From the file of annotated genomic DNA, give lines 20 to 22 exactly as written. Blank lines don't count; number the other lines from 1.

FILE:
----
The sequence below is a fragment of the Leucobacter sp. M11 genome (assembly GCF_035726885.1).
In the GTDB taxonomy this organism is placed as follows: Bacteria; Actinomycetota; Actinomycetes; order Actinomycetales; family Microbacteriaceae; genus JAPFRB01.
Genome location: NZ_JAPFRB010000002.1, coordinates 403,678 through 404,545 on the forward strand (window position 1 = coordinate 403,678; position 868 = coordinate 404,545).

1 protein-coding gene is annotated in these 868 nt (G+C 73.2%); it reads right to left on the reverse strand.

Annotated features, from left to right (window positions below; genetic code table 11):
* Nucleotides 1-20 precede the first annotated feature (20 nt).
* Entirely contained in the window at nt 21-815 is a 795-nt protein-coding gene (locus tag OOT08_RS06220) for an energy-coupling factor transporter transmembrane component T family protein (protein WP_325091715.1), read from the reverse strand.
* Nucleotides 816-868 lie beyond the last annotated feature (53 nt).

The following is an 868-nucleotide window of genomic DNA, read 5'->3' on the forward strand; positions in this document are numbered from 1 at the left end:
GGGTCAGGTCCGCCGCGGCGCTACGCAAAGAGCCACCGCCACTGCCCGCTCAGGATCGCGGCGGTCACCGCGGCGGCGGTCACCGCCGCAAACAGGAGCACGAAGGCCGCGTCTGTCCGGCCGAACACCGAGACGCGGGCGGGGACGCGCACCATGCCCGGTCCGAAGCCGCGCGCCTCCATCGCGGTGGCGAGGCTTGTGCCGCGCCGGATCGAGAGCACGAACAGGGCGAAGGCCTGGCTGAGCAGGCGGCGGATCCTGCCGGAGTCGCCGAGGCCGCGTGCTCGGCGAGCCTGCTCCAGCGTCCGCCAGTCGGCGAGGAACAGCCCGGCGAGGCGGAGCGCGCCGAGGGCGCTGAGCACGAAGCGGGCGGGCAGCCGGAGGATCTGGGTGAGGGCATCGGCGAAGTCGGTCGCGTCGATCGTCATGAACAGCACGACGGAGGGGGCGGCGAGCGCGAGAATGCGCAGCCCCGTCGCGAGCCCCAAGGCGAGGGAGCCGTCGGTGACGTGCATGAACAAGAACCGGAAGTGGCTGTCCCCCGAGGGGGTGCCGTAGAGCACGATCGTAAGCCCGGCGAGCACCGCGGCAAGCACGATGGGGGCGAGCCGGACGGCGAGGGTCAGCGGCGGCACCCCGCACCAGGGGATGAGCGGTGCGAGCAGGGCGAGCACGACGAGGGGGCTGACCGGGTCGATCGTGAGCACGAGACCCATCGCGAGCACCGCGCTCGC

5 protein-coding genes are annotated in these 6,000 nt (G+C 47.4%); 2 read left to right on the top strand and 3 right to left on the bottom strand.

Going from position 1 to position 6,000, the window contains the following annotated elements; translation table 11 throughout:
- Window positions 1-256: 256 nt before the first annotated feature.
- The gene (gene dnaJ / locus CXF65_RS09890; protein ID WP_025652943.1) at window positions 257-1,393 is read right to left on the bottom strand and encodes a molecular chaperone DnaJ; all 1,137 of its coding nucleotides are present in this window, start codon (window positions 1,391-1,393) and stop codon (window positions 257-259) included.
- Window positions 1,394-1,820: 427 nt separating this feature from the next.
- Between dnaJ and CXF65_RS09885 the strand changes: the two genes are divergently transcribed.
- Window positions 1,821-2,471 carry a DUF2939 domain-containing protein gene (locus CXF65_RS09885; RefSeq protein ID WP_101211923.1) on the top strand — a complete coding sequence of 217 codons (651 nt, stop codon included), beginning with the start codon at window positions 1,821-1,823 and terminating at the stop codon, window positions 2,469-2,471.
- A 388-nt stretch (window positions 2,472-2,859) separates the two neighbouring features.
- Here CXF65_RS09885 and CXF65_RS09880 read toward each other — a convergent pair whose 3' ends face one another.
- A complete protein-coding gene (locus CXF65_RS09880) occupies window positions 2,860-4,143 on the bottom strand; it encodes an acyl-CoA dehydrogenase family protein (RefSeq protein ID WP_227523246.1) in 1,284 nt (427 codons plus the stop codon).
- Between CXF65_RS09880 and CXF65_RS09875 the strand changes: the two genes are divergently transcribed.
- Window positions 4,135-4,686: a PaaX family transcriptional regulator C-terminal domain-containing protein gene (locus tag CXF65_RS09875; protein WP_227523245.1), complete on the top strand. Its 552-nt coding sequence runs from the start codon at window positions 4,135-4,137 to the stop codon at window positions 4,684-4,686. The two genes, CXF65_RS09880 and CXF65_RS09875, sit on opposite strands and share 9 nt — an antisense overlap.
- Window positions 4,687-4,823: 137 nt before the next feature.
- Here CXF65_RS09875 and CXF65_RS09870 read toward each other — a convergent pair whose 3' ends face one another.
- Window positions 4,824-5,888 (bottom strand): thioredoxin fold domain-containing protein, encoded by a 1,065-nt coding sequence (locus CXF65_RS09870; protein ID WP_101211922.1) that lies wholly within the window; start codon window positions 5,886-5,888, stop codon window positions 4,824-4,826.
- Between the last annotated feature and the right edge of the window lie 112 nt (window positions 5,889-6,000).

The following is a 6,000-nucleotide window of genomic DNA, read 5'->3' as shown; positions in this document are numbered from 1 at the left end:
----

- A complete protein-coding gene (locus CXF65_RS09880) occupies window positions 2,860-4,143 on the bottom strand; it encodes an acyl-CoA dehydrogenase family protein (RefSeq protein ID WP_227523246.1) in 1,284 nt (427 codons plus the stop codon).
- Between CXF65_RS09880 and CXF65_RS09875 the strand changes: the two genes are divergently transcribed.
- Window positions 4,135-4,686: a PaaX family transcriptional regulator C-terminal domain-containing protein gene (locus tag CXF65_RS09875; protein WP_227523245.1), complete on the top strand. Its 552-nt coding sequence runs from the start codon at window positions 4,135-4,137 to the stop codon at window positions 4,684-4,686. The two genes, CXF65_RS09880 and CXF65_RS09875, sit on opposite strands and share 9 nt — an antisense overlap.